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How to Put a Value on Donated Property

Date: September, 2016

Donating noncash property valued at more than $5,000 to a charitable organization generally requires a qualified appraisal that meets IRS guidelines.* Fair market value is the price that property would sell for on the open market. Its principles — willing buyer and willing seller, no compulsion to buy or sell, and reasonable knowledge of the relevant facts — remain mainstays of the valuation rules. However, the IRS cites other factors that may be considered in making the determination.

Cost or selling price. The price paid for an item can be an accurate measure of fair market value when the transaction and the donation dates are close and no change has occurred that would affect the item’s value.

Sales of comparable properties. Sales prices of comparable properties may be used to help determine value based on the degree of similarity of the property, the time between the sale and the donation, and the sale conditions.

Replacement cost. The cost of buying property similar to the donated item may be a consideration. An appropriate amount for depreciation must be deducted.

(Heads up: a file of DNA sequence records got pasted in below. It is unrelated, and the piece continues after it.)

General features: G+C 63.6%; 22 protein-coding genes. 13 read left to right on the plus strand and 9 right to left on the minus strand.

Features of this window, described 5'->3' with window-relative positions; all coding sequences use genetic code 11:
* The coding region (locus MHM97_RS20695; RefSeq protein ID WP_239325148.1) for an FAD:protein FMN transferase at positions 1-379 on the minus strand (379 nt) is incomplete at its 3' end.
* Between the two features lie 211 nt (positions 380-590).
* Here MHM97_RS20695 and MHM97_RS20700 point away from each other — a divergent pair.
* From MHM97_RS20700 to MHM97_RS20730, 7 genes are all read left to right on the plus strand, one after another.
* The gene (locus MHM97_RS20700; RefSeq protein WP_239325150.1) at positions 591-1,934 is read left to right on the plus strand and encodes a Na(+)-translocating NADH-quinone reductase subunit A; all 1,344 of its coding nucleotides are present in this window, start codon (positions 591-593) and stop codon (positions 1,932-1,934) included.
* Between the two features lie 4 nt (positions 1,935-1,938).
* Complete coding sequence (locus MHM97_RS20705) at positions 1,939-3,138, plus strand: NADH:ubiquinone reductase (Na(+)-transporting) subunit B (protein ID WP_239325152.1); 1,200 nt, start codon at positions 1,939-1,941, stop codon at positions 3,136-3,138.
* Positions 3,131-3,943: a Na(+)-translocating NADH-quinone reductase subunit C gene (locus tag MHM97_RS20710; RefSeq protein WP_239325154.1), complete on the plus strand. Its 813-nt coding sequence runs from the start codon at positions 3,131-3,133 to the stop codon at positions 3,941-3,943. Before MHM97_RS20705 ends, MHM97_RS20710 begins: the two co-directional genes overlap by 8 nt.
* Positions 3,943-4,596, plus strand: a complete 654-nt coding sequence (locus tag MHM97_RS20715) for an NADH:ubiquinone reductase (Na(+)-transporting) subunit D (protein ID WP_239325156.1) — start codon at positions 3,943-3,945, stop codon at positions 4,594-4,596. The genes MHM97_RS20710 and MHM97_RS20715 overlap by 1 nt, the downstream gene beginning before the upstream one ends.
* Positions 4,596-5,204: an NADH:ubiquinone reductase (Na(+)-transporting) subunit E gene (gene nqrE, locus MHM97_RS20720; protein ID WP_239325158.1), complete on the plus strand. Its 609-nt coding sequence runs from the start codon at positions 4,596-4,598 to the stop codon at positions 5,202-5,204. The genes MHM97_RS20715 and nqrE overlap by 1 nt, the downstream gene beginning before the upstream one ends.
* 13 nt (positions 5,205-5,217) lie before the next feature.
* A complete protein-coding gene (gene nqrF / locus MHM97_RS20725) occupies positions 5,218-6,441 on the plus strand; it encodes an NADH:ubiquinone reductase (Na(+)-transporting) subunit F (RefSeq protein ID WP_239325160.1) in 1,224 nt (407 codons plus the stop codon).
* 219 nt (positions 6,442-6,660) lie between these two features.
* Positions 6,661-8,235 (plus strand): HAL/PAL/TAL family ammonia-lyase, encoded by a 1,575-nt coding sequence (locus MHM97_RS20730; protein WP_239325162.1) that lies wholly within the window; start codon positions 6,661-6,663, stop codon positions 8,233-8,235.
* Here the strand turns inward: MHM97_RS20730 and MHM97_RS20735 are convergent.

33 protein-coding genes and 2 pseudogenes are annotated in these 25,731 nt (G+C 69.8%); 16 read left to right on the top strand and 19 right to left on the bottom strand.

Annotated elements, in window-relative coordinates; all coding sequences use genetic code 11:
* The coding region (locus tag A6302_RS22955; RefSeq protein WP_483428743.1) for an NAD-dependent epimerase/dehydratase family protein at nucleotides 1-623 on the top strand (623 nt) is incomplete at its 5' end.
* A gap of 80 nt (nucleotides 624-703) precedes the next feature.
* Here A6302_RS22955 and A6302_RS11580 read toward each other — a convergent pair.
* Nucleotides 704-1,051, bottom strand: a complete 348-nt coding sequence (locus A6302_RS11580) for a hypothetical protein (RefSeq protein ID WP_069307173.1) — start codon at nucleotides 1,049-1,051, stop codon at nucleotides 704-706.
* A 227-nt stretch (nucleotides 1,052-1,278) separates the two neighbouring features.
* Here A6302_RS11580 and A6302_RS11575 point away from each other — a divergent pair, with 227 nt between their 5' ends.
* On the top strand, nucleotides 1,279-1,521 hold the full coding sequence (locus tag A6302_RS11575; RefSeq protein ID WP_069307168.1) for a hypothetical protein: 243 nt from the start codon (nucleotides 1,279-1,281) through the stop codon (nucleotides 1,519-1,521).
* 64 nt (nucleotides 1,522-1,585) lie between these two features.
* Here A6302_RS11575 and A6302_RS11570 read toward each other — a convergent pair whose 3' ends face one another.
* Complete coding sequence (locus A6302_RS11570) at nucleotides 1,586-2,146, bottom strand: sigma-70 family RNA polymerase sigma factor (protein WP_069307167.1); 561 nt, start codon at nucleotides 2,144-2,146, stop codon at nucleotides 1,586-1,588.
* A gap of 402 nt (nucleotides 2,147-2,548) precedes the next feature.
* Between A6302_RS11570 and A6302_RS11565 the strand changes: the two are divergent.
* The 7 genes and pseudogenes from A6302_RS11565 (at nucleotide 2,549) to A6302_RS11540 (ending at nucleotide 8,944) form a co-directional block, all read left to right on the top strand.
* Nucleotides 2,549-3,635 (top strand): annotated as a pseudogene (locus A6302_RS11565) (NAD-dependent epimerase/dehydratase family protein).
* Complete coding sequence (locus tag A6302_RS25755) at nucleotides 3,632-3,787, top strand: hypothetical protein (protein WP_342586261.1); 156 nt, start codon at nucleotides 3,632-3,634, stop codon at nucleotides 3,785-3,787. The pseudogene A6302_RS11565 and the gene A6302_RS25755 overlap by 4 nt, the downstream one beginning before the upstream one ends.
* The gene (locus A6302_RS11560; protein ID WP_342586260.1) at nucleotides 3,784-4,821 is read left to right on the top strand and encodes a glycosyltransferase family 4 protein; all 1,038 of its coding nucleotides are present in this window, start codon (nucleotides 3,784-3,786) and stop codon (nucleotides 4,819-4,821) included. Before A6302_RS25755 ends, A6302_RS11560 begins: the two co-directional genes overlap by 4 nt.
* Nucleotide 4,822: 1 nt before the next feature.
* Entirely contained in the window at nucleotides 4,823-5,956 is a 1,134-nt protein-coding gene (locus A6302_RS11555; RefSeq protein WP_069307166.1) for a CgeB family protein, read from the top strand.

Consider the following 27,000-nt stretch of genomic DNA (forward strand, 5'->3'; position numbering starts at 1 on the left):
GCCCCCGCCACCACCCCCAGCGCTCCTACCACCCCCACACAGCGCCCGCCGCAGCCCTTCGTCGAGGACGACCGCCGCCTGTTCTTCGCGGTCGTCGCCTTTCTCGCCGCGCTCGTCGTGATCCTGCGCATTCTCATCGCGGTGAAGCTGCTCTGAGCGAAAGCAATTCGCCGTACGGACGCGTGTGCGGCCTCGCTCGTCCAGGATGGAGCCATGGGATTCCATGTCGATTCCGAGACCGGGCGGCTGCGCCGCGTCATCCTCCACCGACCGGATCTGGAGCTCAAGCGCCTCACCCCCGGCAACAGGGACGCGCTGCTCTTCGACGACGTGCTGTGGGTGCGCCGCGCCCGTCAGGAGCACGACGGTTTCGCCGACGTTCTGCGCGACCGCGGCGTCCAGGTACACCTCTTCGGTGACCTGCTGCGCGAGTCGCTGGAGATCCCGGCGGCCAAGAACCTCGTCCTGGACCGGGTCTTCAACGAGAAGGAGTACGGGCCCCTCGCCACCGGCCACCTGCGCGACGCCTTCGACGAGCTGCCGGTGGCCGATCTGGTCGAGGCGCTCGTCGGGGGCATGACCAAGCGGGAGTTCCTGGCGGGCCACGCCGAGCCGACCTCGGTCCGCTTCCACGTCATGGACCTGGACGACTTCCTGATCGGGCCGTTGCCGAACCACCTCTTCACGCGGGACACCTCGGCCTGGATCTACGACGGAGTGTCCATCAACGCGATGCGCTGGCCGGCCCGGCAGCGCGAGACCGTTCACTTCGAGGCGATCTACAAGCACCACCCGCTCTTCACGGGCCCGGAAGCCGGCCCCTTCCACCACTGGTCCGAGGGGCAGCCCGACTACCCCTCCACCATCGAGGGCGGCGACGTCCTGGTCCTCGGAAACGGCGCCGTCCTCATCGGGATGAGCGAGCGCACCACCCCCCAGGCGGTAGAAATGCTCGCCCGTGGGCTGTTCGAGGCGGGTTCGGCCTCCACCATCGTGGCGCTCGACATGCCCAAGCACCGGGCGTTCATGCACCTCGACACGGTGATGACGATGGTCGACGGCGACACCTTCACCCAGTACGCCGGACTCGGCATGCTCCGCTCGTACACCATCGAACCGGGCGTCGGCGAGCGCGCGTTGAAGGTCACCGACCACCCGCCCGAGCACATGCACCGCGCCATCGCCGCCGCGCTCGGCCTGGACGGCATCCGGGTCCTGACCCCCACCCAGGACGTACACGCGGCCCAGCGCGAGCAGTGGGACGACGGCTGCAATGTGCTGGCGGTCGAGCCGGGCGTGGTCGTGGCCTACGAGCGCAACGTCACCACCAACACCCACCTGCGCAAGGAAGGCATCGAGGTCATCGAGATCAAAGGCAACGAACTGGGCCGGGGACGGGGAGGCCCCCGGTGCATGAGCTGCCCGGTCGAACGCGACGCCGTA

Opinions of experts. The expert should be knowledgeable and competent, and his or her opinion should be thorough and supported by facts.

Choosing a Qualified Appraiser

A qualified appraiser is someone who

  • Has earned an appraisal designation from a recognized organization or has met certain education and experience requirements.
  • Regularly prepares appraisals for a fee.
  • Is not an “excluded individual.” In general, this would include: the donor; the donee; a person who sold, exchanged, or gave the property to the donor or acted as a transfer agent; or a person “related to” any of the above. (Other exclusions apply.)

A qualified appraisal must be signed and dated. The appraisal must be made no earlier than 60 days before the valued property is donated.

For more help with individual or business taxes, connect with us today. Our team can help you with all your tax issues, large and small.

 

* IRS Publication 561, Determining the Value of Donated Property

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